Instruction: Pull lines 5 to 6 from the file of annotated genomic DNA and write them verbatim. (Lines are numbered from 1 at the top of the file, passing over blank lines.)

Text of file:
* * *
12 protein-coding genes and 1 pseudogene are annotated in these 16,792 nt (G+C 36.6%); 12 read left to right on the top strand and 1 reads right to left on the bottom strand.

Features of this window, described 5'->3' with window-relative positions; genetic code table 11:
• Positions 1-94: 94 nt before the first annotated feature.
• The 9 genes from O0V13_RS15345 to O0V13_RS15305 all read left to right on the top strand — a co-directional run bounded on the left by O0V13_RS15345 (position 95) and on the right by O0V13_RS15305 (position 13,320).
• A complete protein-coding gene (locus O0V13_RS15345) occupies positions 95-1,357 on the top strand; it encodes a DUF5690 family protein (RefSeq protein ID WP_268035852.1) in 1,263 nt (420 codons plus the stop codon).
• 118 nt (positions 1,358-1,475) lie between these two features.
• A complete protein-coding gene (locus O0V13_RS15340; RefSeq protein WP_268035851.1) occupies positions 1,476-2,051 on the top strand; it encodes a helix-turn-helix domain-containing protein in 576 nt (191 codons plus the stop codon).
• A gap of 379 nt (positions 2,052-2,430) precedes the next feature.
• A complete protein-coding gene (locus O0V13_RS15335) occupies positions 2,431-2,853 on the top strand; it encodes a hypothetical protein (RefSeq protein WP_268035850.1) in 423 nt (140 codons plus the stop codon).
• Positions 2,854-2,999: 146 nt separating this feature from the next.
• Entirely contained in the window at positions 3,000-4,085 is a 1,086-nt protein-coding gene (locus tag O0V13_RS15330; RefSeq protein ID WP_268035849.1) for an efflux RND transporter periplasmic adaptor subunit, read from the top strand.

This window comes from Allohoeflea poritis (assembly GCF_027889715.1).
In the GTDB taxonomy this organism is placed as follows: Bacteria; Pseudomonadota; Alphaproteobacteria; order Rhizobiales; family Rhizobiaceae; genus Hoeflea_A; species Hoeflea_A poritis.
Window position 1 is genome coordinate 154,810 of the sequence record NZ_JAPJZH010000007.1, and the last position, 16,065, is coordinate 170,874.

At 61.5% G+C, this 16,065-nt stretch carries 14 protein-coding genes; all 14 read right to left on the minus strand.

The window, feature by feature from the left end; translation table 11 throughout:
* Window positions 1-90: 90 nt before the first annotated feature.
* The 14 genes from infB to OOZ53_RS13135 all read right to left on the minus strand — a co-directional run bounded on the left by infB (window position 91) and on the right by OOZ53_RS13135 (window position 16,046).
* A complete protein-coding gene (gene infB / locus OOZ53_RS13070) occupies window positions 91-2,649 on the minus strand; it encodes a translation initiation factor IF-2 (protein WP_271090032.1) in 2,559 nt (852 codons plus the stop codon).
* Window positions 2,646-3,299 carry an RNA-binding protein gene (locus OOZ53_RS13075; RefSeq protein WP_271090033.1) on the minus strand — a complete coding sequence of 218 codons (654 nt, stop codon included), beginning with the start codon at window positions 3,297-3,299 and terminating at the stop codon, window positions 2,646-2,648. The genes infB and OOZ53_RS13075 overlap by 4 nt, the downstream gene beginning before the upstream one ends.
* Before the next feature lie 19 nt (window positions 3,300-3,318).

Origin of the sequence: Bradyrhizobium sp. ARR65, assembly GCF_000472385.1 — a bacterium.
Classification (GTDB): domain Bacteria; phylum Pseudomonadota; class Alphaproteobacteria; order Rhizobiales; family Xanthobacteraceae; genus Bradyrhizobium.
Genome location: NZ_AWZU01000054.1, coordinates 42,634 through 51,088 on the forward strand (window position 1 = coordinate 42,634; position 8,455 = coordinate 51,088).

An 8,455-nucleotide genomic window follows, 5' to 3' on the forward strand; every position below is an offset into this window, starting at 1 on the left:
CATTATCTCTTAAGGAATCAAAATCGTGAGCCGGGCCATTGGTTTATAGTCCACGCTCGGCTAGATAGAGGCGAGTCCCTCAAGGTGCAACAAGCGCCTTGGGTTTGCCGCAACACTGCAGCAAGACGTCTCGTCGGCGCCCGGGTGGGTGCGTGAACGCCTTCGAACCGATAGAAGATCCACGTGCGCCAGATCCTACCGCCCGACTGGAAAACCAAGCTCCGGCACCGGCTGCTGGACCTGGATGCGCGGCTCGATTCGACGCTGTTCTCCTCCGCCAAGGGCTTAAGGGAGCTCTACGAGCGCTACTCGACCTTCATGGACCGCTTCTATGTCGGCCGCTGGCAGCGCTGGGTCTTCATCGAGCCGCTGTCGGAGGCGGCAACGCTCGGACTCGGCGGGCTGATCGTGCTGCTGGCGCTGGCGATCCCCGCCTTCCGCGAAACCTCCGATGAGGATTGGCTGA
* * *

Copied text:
• A complete protein-coding gene (locus O0V13_RS15345) occupies positions 95-1,357 on the top strand; it encodes a DUF5690 family protein (RefSeq protein ID WP_268035852.1) in 1,263 nt (420 codons plus the stop codon).
• 118 nt (positions 1,358-1,475) lie between these two features.